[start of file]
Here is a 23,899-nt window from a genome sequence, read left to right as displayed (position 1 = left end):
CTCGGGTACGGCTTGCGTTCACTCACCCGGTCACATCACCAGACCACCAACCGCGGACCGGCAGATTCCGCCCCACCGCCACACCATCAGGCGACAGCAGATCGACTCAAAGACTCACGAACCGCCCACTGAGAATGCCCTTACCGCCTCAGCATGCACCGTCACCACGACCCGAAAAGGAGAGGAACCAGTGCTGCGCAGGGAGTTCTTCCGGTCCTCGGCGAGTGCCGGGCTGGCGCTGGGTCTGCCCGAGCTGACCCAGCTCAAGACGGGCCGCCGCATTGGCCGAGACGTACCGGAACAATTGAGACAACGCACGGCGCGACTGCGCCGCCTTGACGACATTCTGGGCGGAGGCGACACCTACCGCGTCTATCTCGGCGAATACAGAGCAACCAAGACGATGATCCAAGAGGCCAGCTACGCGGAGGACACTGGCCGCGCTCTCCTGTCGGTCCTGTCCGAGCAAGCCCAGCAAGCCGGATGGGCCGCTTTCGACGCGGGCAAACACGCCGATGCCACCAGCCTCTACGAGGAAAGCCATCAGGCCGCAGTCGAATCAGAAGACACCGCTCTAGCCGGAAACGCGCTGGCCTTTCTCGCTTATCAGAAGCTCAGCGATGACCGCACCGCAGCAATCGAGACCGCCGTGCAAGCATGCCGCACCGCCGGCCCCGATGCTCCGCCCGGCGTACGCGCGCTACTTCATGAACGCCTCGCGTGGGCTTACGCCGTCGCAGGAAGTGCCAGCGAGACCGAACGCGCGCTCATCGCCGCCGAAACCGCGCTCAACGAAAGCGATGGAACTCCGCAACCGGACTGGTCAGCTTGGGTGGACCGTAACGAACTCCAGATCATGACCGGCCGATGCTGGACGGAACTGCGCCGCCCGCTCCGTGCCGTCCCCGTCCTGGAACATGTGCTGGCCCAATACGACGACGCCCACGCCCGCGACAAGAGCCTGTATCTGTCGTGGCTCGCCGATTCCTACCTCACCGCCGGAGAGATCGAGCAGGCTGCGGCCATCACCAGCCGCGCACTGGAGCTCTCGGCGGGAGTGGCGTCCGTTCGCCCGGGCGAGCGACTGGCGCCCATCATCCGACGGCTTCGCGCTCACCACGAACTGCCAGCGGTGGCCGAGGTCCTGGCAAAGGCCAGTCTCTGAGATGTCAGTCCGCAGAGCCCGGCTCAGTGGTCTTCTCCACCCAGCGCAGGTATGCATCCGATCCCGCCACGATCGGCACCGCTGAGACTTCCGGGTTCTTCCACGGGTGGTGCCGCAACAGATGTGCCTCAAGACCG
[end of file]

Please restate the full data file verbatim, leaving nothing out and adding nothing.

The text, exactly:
Here is a 23,899-nt window from a genome sequence, read left to right as displayed (position 1 = left end):
CTCGGGTACGGCTTGCGTTCACTCACCCGGTCACATCACCAGACCACCAACCGCGGACCGGCAGATTCCGCCCCACCGCCACACCATCAGGCGACAGCAGATCGACTCAAAGACTCACGAACCGCCCACTGAGAATGCCCTTACCGCCTCAGCATGCACCGTCACCACGACCCGAAAAGGAGAGGAACCAGTGCTGCGCAGGGAGTTCTTCCGGTCCTCGGCGAGTGCCGGGCTGGCGCTGGGTCTGCCCGAGCTGACCCAGCTCAAGACGGGCCGCCGCATTGGCCGAGACGTACCGGAACAATTGAGACAACGCACGGCGCGACTGCGCCGCCTTGACGACATTCTGGGCGGAGGCGACACCTACCGCGTCTATCTCGGCGAATACAGAGCAACCAAGACGATGATCCAAGAGGCCAGCTACGCGGAGGACACTGGCCGCGCTCTCCTGTCGGTCCTGTCCGAGCAAGCCCAGCAAGCCGGATGGGCCGCTTTCGACGCGGGCAAACACGCCGATGCCACCAGCCTCTACGAGGAAAGCCATCAGGCCGCAGTCGAATCAGAAGACACCGCTCTAGCCGGAAACGCGCTGGCCTTTCTCGCTTATCAGAAGCTCAGCGATGACCGCACCGCAGCAATCGAGACCGCCGTGCAAGCATGCCGCACCGCCGGCCCCGATGCTCCGCCCGGCGTACGCGCGCTACTTCATGAACGCCTCGCGTGGGCTTACGCCGTCGCAGGAAGTGCCAGCGAGACCGAACGCGCGCTCATCGCCGCCGAAACCGCGCTCAACGAAAGCGATGGAACTCCGCAACCGGACTGGTCAGCTTGGGTGGACCGTAACGAACTCCAGATCATGACCGGCCGATGCTGGACGGAACTGCGCCGCCCGCTCCGTGCCGTCCCCGTCCTGGAACATGTGCTGGCCCAATACGACGACGCCCACGCCCGCGACAAGAGCCTGTATCTGTCGTGGCTCGCCGATTCCTACCTCACCGCCGGAGAGATCGAGCAGGCTGCGGCCATCACCAGCCGCGCACTGGAGCTCTCGGCGGGAGTGGCGTCCGTTCGCCCGGGCGAGCGACTGGCGCCCATCATCCGACGGCTTCGCGCTCACCACGAACTGCCAGCGGTGGCCGAGGTCCTGGCAAAGGCCAGTCTCTGAGATGTCAGTCCGCAGAGCCCGGCTCAGTGGTCTTCTCCACCCAGCGCAGGTATGCATCCGATCCCGCCACGATCGGCACCGCTGAGACTTCCGGGTTCTTCCACGGGTGGTGCCGCAACAGATGTGCCTCAAGACCG